Sunday, July 15, 2007

Voices Full of Money (or not)

Sunday July 8, 2007: Day 4 in NYC

'She’s got an indiscreet voice,' I remarked. 'It’s full of—' I hesitated.
'Her voice is full of money,' he said suddenly.
That was it. I'd never understood it before. It was full of money - that was the inexhaustible charm that rose and fell in it, the jingle of it, the cymbals' song of it... The Great Gatsby

I can think of few better ways to see the various strata of New York society than to walk down Broadway Ave. which I had an opportunity to do on Sunday by myself. I was determined to go to my favourite bookstore, the Strand at 12th St. and Broadway and parted company with family as they made their way to the American Museum of Natural History (another City Pass attraction). Woolly mammoths and dinosaur bones are not for me. This is the museum that the film Night at the Museum (2006) was modelled on. Book worm that I am, I was looking forward to stocking up for the next few months with a few choice volumes.

We all started with breakfast at the Pershing Square cafe at 90 E. 42nd St. near Park Ave. across from the hotel. It is built under the Park Avenue Viaduct but is much much pleasanter than that sounds! Try getting a seat in the back of the restaurant to appreciate the 19th c. charm of the place. Again, not inexpensive but worth the trip at least once. Check out the AOL city guide review for more deets.

I started in the theatre district at 42nd and started walking south on Broadway. This brought home a lot of happy memories from previous trips when R and I would walk the length of Broadway to Greenwich Village sometimes walking for 30 or 40 blocks. I would walk a few blocks and then stop at a square to read Gatsby (Broadway is blessed with many such little intimate squares). My first stop was Herald Square which is formed by the intersection of Broadway, 6th Ave. and 34th. The area was named for the New York Herald (now morphed into International Herald Tribune). The most notable attraction in the area is Macy's which I didn't go into as I have an allergic reaction to department stores.

I also stopped at Greeley Square just two blocks south. It is a pretty little oasis on the Avenue. I wandered into the Madison Square Park at 24th and looked up to see the Flat Iron Building at 175 Fifth Ave. and 23rd, one of my favourite NYC landmarks. I discovered, after the fact, that I was very close to one of the homes of my idol Edith Wharton nearby on West 23rd Street. I'll always remember that great establishing shot in the film Reds (1981) of Diane Keaton (Louise Bryant) stepping off a bus in NYC to see Warren Beatty (John Reed) for the first time with the Flat Iron Building in the background.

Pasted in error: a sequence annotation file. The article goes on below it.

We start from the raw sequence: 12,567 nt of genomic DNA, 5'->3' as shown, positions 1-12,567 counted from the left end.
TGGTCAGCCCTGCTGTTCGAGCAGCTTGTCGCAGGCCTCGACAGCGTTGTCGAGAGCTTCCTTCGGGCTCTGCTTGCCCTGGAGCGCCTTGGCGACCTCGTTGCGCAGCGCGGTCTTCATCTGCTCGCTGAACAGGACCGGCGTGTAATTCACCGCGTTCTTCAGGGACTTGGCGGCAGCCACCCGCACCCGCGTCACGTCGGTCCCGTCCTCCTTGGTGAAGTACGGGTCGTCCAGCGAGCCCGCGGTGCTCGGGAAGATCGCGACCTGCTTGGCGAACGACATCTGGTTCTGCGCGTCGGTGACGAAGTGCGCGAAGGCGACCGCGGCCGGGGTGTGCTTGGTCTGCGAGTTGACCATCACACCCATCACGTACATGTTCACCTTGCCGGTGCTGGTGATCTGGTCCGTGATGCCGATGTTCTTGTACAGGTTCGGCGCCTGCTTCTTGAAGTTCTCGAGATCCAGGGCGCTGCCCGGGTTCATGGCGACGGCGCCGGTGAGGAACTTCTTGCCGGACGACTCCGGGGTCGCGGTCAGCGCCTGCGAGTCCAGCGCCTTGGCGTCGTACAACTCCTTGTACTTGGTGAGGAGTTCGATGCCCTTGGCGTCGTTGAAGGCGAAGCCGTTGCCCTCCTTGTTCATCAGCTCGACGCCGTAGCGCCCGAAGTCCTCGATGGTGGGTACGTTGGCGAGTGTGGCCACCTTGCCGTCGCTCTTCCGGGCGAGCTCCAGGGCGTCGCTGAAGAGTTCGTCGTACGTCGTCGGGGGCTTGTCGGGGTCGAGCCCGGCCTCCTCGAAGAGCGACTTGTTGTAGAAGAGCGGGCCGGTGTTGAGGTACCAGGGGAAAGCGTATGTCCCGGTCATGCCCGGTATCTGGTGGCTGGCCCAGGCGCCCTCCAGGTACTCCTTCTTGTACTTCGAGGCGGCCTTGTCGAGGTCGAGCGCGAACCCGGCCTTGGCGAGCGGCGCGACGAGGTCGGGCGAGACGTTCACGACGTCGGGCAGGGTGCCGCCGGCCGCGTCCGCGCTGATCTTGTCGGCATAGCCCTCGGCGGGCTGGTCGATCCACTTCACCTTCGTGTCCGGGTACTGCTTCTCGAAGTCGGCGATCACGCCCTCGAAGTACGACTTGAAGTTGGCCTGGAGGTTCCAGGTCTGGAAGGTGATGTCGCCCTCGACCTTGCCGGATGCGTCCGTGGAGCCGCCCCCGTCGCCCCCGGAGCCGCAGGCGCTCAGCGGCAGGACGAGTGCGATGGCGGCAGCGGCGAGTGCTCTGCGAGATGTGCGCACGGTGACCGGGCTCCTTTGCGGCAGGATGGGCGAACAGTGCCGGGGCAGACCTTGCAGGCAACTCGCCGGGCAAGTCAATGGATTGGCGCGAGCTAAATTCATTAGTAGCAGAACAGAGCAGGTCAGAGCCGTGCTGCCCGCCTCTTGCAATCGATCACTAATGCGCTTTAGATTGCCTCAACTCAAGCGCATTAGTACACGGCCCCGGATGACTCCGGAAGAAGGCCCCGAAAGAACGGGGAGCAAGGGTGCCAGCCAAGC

The composition of the Avenue constantly shifts from multicultural pear shaped tourists (like moi) in the theatre district to dozens of black, South Asian and East Asian immigrant families running slightly seedy little shops that sell kitschy costume jewellery and handbags. But then everything seems to change just south of the Flat Iron Building and it's trendy white NYers and tourists with dinero ready to invade beautiful stores like ABC Carpet and Home described as "Disney Land for interior decorators". I must say I was dazzled a bit by it ... one blog described it as "Lovely, but, alas, beyond my means today." and "Have lunch at Gramercy Tavern, rob a bank, then come here." and that's how I felt, leaving frustrated and a bit guilty over wanting some of the beautiful stuff in the store.

The city has changed a great deal since the 1980s. As I sit in Union Square at 17th and Broadway and listen to the rantings of a homeless man (loud but harmless) I acknowledge that I do feel safer here now, that the city is cleaner. This was the first time that I have gone out completely alone and navigated the subways and streets. But I keep wondering where are the homeless and panhandlers now? Did former Mayor Rudy Giuliani's pre-911 draconian measures work so effectively that they have disappeared from the streets of NYC forever? Read how Rudy dealt with the homeless here. So it does make you wonder what happened since that time

Union Square , at 17th St. and Broadway, has historically been the site for many political demonstrations and has been described as "a frequent gathering point for radicals of all stripes, whom one will often find speaking or demonstrating". It is also the site of the Union Square Greenmarket held on Mondays, Wednesdays, Fridays, and Saturdays between 8am - and 6pm.

Finally! I reach the Strand bookstore at 828 Broadway(at 12th St.), hot, a little tired but extremely pleased to see that it is still there. I found a number of things I had hoped to find and few other great surprises: Hello Americans!, actor Simon Callow's second volume bio on Orson Welles; a collection called Carlyle's House and Other Sketches by Virginia Woolf (said to be her first published book); The Mrs. Dalloway Reader by Esther Lombardi; When the Astors Owned New York: Blue Bloods and Grand Hotels in a Gilded Age by Justin Kaplan; a Frida Kahlo 2008 daytimer for my sister and a new Strand book bag for myself.

As sated as only a very full bookworm could be, I took the subway home to relieve myself of the accumulated booty. R et famille were still at the American Museum of Natural History so I decided to scoot up to the Metropolitan Museum of Art to find the original painting of John Singer Sargent's Madame X which I had been reading about for years. More tomorrow ...

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